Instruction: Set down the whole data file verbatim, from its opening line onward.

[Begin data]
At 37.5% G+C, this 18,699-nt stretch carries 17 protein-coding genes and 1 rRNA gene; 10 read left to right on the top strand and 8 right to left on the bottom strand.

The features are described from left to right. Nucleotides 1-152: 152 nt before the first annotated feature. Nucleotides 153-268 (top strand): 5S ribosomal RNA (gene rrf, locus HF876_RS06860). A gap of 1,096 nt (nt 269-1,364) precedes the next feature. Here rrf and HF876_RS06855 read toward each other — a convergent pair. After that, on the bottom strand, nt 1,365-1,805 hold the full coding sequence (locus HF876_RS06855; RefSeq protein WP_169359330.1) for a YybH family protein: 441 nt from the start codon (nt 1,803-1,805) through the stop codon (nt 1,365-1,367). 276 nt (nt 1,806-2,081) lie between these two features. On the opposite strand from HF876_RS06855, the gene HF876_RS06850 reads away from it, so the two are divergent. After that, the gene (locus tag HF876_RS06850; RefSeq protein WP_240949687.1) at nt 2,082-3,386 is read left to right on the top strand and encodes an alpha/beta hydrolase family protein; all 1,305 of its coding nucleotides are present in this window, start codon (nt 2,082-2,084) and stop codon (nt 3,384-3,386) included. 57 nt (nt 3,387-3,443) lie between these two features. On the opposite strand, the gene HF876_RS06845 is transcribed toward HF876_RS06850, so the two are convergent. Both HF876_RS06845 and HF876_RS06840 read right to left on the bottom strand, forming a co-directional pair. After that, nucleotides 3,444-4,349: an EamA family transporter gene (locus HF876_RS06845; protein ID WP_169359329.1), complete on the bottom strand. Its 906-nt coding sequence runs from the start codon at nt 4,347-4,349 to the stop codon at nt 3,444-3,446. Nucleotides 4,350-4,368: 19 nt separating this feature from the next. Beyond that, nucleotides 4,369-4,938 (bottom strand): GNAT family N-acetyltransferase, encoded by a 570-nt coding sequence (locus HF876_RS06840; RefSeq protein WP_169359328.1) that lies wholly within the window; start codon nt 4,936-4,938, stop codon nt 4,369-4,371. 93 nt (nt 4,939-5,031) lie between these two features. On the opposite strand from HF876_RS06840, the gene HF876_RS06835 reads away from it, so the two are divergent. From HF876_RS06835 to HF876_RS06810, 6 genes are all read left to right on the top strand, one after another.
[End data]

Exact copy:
At 37.5% G+C, this 18,699-nt stretch carries 17 protein-coding genes and 1 rRNA gene; 10 read left to right on the top strand and 8 right to left on the bottom strand.

The features are described from left to right. Nucleotides 1-152: 152 nt before the first annotated feature. Nucleotides 153-268 (top strand): 5S ribosomal RNA (gene rrf, locus HF876_RS06860). A gap of 1,096 nt (nt 269-1,364) precedes the next feature. Here rrf and HF876_RS06855 read toward each other — a convergent pair. After that, on the bottom strand, nt 1,365-1,805 hold the full coding sequence (locus HF876_RS06855; RefSeq protein WP_169359330.1) for a YybH family protein: 441 nt from the start codon (nt 1,803-1,805) through the stop codon (nt 1,365-1,367). 276 nt (nt 1,806-2,081) lie between these two features. On the opposite strand from HF876_RS06855, the gene HF876_RS06850 reads away from it, so the two are divergent. After that, the gene (locus tag HF876_RS06850; RefSeq protein WP_240949687.1) at nt 2,082-3,386 is read left to right on the top strand and encodes an alpha/beta hydrolase family protein; all 1,305 of its coding nucleotides are present in this window, start codon (nt 2,082-2,084) and stop codon (nt 3,384-3,386) included. 57 nt (nt 3,387-3,443) lie between these two features. On the opposite strand, the gene HF876_RS06845 is transcribed toward HF876_RS06850, so the two are convergent. Both HF876_RS06845 and HF876_RS06840 read right to left on the bottom strand, forming a co-directional pair. After that, nucleotides 3,444-4,349: an EamA family transporter gene (locus HF876_RS06845; protein ID WP_169359329.1), complete on the bottom strand. Its 906-nt coding sequence runs from the start codon at nt 4,347-4,349 to the stop codon at nt 3,444-3,446. Nucleotides 4,350-4,368: 19 nt separating this feature from the next. Beyond that, nucleotides 4,369-4,938 (bottom strand): GNAT family N-acetyltransferase, encoded by a 570-nt coding sequence (locus HF876_RS06840; RefSeq protein WP_169359328.1) that lies wholly within the window; start codon nt 4,936-4,938, stop codon nt 4,369-4,371. 93 nt (nt 4,939-5,031) lie between these two features. On the opposite strand from HF876_RS06840, the gene HF876_RS06835 reads away from it, so the two are divergent. From HF876_RS06835 to HF876_RS06810, 6 genes are all read left to right on the top strand, one after another.